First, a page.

Potential confounders for the effect of high-flow nasal cannula oxygen therapy
Chronic obstructive pulmonary disease
High-flow nasal canula
To the Editor:
We read with considerable interest the article published in a recent issue of Critical Care by Di Mussi and colleagues , who investigated the physiological effects of high-flow nasal canula (HFNC) compared with conventional O2 therapy after extubation in patients with chronic obstructive pulmonary disease (COPD) receiving mechanical ventilation. The authors demonstrated that postextubation HFNC significantly decreased neuroventilatory drive and the work of breathing compared with conventional O2 therapy. However, several factors that might potentially affect their results should be discussed.
First, although the authors discussed one of the mechanisms related to the decreased work of breathing using HFNC compared with conventional O2 therapy, which was associated with the flow-dependent CO2 wash-out effect, they did not directly assess the relationship between the variables of work of breathing and the flow rate of HFNC. Various flow rates ranging from 20 to 60 L/min were used in this study, which are inconsistent with previous studies, where the flow rates of HFNC were fixed [2, 3]. A higher flow rate of HFNC potentially increases the CO2 wash-out effect and consequently decreases the respiratory effort .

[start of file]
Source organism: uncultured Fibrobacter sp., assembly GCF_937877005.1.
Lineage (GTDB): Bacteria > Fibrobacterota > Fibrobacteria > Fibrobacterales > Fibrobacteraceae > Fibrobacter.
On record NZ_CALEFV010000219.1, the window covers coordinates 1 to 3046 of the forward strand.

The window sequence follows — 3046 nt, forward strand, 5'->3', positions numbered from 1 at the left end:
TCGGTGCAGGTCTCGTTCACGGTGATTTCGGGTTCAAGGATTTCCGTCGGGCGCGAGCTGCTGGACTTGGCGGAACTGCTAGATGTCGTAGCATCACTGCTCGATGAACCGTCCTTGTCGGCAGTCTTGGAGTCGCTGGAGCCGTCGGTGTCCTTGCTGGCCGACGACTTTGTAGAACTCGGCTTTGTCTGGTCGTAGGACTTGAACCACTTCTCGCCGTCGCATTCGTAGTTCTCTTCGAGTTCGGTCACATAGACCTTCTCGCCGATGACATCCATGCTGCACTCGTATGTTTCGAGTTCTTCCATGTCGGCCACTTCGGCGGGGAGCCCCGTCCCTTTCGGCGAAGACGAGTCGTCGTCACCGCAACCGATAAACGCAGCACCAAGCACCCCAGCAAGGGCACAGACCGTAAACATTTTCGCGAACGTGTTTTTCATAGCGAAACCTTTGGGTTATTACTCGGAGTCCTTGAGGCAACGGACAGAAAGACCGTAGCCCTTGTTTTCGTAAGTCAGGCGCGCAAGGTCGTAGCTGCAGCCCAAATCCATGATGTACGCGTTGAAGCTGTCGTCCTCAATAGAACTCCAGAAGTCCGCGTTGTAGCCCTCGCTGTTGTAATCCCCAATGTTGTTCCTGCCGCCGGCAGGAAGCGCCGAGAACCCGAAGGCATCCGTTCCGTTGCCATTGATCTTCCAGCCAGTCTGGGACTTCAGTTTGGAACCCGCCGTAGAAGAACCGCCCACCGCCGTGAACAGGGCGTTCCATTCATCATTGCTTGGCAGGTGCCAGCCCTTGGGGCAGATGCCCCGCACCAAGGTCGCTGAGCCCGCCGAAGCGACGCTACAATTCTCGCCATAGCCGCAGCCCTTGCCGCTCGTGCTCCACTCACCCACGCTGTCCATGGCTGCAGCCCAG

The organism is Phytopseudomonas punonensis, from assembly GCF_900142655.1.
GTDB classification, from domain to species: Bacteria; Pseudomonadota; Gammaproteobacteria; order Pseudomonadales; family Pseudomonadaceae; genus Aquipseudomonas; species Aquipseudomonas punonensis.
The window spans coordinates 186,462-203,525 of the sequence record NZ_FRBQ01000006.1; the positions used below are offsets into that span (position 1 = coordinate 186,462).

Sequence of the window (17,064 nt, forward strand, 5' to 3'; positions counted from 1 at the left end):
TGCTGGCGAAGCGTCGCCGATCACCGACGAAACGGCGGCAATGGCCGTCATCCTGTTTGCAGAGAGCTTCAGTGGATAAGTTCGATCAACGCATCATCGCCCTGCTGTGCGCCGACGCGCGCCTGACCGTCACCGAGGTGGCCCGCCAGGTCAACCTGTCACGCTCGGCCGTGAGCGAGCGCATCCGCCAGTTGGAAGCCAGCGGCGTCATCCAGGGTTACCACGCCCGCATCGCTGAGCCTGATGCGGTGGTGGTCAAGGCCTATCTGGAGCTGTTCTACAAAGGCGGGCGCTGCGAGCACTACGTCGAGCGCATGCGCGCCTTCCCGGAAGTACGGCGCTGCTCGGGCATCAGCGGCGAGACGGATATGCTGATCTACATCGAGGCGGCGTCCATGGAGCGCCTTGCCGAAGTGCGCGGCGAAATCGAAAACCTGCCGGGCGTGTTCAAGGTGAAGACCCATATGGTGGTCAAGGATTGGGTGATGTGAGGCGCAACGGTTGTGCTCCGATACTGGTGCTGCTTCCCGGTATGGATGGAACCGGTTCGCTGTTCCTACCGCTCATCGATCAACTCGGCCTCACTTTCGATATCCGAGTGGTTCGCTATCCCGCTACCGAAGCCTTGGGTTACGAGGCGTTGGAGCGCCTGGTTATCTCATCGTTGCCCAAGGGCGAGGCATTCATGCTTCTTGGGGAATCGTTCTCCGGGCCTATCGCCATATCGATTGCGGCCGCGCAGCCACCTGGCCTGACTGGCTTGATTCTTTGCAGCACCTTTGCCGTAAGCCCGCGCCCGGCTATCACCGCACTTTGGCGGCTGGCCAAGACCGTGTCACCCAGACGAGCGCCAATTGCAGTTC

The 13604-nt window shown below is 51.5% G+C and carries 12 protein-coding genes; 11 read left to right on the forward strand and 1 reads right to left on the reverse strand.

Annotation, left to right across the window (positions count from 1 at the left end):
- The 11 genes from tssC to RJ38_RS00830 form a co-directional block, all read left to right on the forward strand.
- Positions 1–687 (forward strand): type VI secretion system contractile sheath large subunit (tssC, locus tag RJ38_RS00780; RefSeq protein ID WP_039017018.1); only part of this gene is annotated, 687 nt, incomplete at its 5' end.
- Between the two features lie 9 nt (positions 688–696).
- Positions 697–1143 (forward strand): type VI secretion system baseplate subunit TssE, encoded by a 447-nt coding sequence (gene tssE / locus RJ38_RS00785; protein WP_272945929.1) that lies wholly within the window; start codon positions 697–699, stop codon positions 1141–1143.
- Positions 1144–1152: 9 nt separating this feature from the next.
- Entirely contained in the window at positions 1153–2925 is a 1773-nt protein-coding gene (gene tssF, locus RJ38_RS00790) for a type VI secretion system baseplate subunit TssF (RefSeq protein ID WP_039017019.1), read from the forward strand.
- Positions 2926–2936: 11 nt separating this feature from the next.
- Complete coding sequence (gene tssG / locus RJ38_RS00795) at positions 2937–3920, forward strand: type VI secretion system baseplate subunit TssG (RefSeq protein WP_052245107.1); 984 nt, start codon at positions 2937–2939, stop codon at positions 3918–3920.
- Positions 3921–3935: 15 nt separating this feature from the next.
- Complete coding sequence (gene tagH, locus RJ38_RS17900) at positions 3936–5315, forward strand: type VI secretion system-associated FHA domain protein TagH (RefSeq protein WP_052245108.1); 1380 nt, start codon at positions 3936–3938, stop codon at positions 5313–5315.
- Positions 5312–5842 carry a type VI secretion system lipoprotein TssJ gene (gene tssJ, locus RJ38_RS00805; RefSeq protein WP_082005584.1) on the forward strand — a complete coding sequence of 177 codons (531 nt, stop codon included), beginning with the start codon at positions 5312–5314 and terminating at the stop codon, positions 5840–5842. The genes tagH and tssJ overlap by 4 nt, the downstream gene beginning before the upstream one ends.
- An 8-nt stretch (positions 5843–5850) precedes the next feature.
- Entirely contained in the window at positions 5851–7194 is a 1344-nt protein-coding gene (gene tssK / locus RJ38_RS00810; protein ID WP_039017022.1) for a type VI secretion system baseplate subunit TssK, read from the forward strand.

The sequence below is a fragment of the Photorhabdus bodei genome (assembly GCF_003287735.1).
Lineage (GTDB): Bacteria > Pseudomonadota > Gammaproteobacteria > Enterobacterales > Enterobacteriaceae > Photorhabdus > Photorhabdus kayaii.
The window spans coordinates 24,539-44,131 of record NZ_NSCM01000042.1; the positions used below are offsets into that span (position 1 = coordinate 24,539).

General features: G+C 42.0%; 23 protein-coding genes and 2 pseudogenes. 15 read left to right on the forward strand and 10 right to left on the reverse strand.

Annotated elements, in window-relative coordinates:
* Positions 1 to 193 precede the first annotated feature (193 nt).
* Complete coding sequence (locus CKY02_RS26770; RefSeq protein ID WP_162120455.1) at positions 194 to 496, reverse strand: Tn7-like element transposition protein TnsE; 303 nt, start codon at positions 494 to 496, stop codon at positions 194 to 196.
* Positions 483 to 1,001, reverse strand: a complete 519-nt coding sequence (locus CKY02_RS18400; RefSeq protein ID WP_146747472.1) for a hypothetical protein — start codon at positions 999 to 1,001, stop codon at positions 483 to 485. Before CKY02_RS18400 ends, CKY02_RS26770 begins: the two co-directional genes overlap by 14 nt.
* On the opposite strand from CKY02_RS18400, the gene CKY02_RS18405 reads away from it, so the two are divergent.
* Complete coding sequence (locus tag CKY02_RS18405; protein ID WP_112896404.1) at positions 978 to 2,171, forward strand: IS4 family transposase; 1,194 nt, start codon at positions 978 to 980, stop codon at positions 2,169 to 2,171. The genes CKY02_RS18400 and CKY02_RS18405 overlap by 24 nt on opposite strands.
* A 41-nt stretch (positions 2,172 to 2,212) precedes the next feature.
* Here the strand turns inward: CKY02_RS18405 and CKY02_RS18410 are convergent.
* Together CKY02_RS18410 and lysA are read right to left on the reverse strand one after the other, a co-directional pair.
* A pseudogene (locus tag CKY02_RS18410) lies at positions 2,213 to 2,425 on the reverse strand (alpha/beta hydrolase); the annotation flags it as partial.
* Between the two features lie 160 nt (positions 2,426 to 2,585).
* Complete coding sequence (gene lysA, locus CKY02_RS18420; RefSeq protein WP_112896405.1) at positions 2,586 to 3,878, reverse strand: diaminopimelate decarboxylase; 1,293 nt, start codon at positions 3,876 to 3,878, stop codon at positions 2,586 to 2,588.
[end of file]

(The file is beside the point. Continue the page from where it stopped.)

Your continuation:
Second, the reasons for reintubation in this study were unclear. The authors failed to show a correlation between the work of breathing and the requirement of reintubation; more significant risk factors of reintubation could include other clinical conditions. Shock or disturbed consciousness, masking the effect of HFNC, might be potential confounders in this study.
Finally, we would like to know the differences in clinical characteristics between the patients who benefited from HFNC and those who did not. The authors demonstrated that several patients showed almost no change in neuroventilatory drive and work of breathing independent of the use of HFNC or conventional O2 therapy. We speculate that the strength of respiratory drive or the severity of COPD affected these parameters.
In conclusion, we believe that clarification of these issues by the authors would be helpful for a better understanding of the benefit of postextubation HFNC in patients with COPD.
We thank Edanz Group (www.edanzediting.com/ac) for editing a draft of this manuscript.
This work was supported by KAKENHI Grants from the Japan Society for the Promotion of Science (JSPS) (numbers JP 16K09541, 17K11573 and 18K16540), and by the Strategic Information and Communications R&D Promotion Programme (SCOPE), and the Japan Agency for Medical Research and Development (AMED).
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SY drafted the manuscript. SO and NS revised the manuscript. All authors read and approved the final manuscript.
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